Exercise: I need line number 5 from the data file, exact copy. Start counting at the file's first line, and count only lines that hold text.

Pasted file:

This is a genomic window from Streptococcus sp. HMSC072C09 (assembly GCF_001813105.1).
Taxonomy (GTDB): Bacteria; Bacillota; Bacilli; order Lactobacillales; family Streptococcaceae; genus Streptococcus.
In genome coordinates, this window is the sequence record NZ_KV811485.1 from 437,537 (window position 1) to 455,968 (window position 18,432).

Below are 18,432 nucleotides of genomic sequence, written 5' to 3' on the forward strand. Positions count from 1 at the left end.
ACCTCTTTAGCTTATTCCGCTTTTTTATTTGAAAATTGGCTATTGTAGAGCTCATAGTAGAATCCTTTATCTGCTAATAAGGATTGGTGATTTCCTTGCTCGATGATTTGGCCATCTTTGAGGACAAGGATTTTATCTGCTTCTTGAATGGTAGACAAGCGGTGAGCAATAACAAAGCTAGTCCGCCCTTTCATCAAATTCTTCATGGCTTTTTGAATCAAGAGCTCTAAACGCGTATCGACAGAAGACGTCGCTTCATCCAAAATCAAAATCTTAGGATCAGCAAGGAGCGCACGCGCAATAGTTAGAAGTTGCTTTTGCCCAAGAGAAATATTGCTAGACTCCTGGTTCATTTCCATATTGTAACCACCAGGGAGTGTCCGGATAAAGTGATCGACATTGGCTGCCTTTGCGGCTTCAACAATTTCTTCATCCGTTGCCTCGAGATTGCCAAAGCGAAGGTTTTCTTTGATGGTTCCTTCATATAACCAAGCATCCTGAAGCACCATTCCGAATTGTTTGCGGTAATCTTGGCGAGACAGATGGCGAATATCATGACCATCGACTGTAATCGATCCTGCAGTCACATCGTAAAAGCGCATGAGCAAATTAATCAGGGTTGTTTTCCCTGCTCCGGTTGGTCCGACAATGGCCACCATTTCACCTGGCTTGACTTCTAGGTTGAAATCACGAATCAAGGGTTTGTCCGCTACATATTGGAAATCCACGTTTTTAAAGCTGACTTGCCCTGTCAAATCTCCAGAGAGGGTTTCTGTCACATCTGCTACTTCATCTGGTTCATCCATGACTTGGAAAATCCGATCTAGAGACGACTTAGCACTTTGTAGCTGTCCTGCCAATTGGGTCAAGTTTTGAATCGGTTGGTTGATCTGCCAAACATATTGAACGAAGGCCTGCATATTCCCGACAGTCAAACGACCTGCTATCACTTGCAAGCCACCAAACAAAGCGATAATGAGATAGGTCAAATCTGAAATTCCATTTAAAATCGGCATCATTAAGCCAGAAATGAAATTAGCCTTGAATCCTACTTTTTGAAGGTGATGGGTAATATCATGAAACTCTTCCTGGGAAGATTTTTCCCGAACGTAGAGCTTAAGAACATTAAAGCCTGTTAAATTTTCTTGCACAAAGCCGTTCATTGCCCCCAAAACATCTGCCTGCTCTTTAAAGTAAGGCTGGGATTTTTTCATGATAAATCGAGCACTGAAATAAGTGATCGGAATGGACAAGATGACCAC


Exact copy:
ACCTCTTTAGCTTATTCCGCTTTTTTATTTGAAAATTGGCTATTGTAGAGCTCATAGTAGAATCCTTTATCTGCTAATAAGGATTGGTGATTTCCTTGCTCGATGATTTGGCCATCTTTGAGGACAAGGATTTTATCTGCTTCTTGAATGGTAGACAAGCGGTGAGCAATAACAAAGCTAGTCCGCCCTTTCATCAAATTCTTCATGGCTTTTTGAATCAAGAGCTCTAAACGCGTATCGACAGAAGACGTCGCTTCATCCAAAATCAAAATCTTAGGATCAGCAAGGAGCGCACGCGCAATAGTTAGAAGTTGCTTTTGCCCAAGAGAAATATTGCTAGACTCCTGGTTCATTTCCATATTGTAACCACCAGGGAGTGTCCGGATAAAGTGATCGACATTGGCTGCCTTTGCGGCTTCAACAATTTCTTCATCCGTTGCCTCGAGATTGCCAAAGCGAAGGTTTTCTTTGATGGTTCCTTCATATAACCAAGCATCCTGAAGCACCATTCCGAATTGTTTGCGGTAATCTTGGCGAGACAGATGGCGAATATCATGACCATCGACTGTAATCGATCCTGCAGTCACATCGTAAAAGCGCATGAGCAAATTAATCAGGGTTGTTTTCCCTGCTCCGGTTGGTCCGACAATGGCCACCATTTCACCTGGCTTGACTTCTAGGTTGAAATCACGAATCAAGGGTTTGTCCGCTACATATTGGAAATCCACGTTTTTAAAGCTGACTTGCCCTGTCAAATCTCCAGAGAGGGTTTCTGTCACATCTGCTACTTCATCTGGTTCATCCATGACTTGGAAAATCCGATCTAGAGACGACTTAGCACTTTGTAGCTGTCCTGCCAATTGGGTCAAGTTTTGAATCGGTTGGTTGATCTGCCAAACATATTGAACGAAGGCCTGCATATTCCCGACAGTCAAACGACCTGCTATCACTTGCAAGCCACCAAACAAAGCGATAATGAGATAGGTCAAATCTGAAATTCCATTTAAAATCGGCATCATTAAGCCAGAAATGAAATTAGCCTTGAATCCTACTTTTTGAAGGTGATGGGTAATATCATGAAACTCTTCCTGGGAAGATTTTTCCCGAACGTAGAGCTTAAGAACATTAAAGCCTGTTAAATTTTCTTGCACAAAGCCGTTCATTGCCCCCAAAACATCTGCCTGCTCTTTAAAGTAAGGCTGGGATTTTTTCATGATAAATCGAGCACTGAAATAAGTGATCGGAATGGACAAGATGACCAC